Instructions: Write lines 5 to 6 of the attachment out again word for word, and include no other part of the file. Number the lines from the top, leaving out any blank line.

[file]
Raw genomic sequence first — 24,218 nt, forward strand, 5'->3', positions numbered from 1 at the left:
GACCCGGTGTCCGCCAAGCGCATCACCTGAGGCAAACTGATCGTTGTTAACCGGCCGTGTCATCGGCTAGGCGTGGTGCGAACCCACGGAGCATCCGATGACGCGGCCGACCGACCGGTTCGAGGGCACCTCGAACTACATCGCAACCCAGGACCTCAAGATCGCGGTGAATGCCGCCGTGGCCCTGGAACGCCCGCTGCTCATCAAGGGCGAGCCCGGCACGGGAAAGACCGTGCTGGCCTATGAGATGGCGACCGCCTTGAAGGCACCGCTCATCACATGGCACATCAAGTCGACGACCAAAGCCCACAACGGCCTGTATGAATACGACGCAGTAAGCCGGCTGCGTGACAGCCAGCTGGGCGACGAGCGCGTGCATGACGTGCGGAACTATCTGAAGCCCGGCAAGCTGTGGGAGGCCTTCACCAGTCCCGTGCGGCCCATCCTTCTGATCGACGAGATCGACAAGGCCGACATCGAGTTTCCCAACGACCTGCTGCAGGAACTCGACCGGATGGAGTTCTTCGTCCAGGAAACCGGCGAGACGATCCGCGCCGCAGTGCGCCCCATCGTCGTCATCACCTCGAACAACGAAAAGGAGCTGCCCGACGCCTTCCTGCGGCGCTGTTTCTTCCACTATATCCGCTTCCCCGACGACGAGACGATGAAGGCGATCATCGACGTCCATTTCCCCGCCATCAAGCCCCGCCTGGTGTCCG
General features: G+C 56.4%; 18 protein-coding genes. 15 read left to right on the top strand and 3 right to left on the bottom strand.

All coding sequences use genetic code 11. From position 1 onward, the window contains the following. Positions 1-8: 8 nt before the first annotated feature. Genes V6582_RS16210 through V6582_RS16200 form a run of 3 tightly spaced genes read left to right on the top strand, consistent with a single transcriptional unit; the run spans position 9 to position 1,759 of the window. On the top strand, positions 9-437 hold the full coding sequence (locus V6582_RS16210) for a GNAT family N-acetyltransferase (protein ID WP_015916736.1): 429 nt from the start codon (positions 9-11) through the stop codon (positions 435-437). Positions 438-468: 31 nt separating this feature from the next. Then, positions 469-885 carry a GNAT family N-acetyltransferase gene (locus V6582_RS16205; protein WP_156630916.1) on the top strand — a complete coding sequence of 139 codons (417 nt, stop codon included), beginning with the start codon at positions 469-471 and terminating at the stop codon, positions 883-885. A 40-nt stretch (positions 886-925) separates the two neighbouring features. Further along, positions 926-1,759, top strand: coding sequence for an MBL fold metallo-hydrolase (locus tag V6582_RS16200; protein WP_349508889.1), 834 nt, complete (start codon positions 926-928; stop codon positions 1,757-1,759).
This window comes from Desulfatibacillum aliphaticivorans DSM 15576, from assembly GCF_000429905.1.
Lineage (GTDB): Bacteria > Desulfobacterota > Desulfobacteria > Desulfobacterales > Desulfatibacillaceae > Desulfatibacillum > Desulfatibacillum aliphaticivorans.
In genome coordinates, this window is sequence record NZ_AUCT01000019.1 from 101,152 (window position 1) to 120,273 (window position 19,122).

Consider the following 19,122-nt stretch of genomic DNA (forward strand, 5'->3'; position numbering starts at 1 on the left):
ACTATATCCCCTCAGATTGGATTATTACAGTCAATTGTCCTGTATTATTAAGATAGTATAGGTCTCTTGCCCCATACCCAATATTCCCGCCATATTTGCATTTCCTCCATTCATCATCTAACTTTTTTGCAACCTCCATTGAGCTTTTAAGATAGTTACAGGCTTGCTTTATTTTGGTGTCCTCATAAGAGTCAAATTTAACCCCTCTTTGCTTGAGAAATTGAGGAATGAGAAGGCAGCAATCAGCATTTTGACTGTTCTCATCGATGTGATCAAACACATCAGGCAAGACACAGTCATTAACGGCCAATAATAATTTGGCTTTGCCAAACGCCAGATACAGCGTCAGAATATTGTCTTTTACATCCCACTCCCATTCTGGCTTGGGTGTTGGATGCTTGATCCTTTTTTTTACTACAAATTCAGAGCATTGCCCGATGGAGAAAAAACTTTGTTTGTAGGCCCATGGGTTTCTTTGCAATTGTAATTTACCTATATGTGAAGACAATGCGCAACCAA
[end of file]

This window comes from Desulfatibacillum aliphaticivorans DSM 15576, from assembly GCF_000429905.1.
Lineage (GTDB): Bacteria > Desulfobacterota > Desulfobacteria > Desulfobacterales > Desulfatibacillaceae > Desulfatibacillum > Desulfatibacillum aliphaticivorans.